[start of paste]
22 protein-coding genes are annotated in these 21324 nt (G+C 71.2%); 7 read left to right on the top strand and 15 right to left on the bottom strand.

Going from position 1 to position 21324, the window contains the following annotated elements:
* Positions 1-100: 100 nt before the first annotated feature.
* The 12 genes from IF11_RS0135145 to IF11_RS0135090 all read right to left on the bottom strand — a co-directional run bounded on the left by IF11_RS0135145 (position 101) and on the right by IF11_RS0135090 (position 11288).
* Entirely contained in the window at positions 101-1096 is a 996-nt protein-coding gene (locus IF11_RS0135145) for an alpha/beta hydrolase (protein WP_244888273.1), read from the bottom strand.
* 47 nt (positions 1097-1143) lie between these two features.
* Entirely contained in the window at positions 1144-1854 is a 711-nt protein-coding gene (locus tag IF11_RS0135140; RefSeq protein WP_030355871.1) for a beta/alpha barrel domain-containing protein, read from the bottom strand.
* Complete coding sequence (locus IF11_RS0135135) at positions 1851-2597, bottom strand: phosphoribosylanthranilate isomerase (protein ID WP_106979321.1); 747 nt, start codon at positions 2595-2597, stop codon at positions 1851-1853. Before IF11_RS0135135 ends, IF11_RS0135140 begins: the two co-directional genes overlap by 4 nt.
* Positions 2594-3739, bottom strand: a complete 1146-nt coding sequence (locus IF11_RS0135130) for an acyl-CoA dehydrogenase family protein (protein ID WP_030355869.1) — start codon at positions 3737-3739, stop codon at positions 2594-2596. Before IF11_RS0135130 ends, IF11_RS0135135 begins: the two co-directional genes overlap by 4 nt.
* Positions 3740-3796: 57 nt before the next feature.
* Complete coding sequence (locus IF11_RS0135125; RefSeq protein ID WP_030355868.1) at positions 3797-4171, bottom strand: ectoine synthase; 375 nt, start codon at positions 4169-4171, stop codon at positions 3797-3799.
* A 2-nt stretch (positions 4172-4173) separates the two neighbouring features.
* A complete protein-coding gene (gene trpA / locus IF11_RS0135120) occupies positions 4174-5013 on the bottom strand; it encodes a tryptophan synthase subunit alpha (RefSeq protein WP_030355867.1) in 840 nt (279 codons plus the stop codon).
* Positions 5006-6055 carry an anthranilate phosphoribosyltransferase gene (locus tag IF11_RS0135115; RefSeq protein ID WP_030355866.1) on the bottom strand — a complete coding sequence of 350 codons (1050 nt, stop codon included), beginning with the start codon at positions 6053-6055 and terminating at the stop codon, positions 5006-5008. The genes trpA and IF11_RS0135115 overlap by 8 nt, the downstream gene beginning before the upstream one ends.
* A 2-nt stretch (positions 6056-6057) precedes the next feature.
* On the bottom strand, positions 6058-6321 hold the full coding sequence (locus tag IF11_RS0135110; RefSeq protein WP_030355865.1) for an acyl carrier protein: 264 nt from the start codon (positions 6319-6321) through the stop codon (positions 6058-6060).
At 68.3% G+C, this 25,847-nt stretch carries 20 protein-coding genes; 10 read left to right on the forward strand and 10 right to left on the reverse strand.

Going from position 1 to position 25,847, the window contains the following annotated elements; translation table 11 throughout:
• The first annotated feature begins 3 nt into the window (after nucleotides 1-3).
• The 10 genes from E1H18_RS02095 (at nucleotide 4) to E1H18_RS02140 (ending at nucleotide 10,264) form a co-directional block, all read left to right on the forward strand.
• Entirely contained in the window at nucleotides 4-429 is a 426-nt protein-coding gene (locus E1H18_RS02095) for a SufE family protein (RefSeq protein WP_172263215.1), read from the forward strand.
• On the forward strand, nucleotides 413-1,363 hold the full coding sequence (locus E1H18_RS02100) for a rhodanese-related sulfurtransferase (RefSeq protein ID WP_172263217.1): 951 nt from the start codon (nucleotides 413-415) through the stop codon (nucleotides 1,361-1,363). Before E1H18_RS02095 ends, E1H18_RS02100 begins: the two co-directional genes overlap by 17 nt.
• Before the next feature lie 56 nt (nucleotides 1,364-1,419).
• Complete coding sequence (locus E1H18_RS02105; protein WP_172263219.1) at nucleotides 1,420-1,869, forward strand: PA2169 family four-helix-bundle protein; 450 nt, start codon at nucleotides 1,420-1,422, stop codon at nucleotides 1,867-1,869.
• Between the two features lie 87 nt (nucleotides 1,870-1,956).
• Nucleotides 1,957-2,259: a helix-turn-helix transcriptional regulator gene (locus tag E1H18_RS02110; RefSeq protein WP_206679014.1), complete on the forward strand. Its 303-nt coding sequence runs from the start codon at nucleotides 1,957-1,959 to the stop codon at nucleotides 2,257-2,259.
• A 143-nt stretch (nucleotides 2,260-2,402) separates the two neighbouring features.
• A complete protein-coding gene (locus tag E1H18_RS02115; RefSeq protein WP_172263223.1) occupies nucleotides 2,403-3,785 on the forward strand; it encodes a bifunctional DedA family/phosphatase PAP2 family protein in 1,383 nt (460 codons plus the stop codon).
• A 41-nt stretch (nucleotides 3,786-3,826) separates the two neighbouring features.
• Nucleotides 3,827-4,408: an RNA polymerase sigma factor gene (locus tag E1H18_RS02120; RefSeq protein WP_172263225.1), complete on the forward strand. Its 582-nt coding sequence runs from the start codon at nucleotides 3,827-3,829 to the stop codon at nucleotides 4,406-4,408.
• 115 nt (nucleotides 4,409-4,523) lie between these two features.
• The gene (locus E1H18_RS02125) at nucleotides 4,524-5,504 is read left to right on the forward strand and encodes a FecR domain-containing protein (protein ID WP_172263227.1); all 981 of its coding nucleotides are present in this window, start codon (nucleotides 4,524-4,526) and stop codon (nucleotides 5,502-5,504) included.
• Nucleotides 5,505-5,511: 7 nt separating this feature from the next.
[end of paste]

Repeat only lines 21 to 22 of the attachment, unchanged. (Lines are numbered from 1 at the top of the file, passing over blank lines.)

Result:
• Entirely contained in the window at nucleotides 4-429 is a 426-nt protein-coding gene (locus E1H18_RS02095) for a SufE family protein (RefSeq protein WP_172263215.1), read from the forward strand.
• On the forward strand, nucleotides 413-1,363 hold the full coding sequence (locus E1H18_RS02100) for a rhodanese-related sulfurtransferase (RefSeq protein ID WP_172263217.1): 951 nt from the start codon (nucleotides 413-415) through the stop codon (nucleotides 1,361-1,363). Before E1H18_RS02095 ends, E1H18_RS02100 begins: the two co-directional genes overlap by 17 nt.